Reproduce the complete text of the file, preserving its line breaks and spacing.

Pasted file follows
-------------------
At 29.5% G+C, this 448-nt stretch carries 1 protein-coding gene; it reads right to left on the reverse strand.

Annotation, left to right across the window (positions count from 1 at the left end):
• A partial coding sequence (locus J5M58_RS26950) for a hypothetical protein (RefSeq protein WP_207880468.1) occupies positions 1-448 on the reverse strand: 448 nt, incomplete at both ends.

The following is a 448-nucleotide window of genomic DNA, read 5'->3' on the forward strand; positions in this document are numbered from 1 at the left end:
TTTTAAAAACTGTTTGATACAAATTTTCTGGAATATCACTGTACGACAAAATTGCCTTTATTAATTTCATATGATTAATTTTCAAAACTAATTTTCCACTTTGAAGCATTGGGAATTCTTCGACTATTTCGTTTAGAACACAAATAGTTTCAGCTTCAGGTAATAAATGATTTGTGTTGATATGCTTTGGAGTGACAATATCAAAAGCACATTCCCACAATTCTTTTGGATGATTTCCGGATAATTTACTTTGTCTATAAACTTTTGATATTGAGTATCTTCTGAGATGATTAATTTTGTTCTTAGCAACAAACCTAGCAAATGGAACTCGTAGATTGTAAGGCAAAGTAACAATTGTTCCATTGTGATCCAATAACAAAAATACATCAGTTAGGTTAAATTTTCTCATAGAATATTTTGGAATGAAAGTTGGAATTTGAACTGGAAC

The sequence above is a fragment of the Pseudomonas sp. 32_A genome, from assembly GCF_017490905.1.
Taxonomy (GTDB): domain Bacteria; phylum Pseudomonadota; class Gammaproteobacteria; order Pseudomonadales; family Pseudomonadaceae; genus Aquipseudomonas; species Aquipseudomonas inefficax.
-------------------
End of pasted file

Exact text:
At 29.5% G+C, this 448-nt stretch carries 1 protein-coding gene; it reads right to left on the reverse strand.

Annotation, left to right across the window (positions count from 1 at the left end):
• A partial coding sequence (locus J5M58_RS26950) for a hypothetical protein (RefSeq protein WP_207880468.1) occupies positions 1-448 on the reverse strand: 448 nt, incomplete at both ends.

The following is a 448-nucleotide window of genomic DNA, read 5'->3' on the forward strand; positions in this document are numbered from 1 at the left end:
TTTTAAAAACTGTTTGATACAAATTTTCTGGAATATCACTGTACGACAAAATTGCCTTTATTAATTTCATATGATTAATTTTCAAAACTAATTTTCCACTTTGAAGCATTGGGAATTCTTCGACTATTTCGTTTAGAACACAAATAGTTTCAGCTTCAGGTAATAAATGATTTGTGTTGATATGCTTTGGAGTGACAATATCAAAAGCACATTCCCACAATTCTTTTGGATGATTTCCGGATAATTTACTTTGTCTATAAACTTTTGATATTGAGTATCTTCTGAGATGATTAATTTTGTTCTTAGCAACAAACCTAGCAAATGGAACTCGTAGATTGTAAGGCAAAGTAACAATTGTTCCATTGTGATCCAATAACAAAAATACATCAGTTAGGTTAAATTTTCTCATAGAATATTTTGGAATGAAAGTTGGAATTTGAACTGGAAC

The sequence above is a fragment of the Pseudomonas sp. 32_A genome, from assembly GCF_017490905.1.
Taxonomy (GTDB): domain Bacteria; phylum Pseudomonadota; class Gammaproteobacteria; order Pseudomonadales; family Pseudomonadaceae; genus Aquipseudomonas; species Aquipseudomonas inefficax.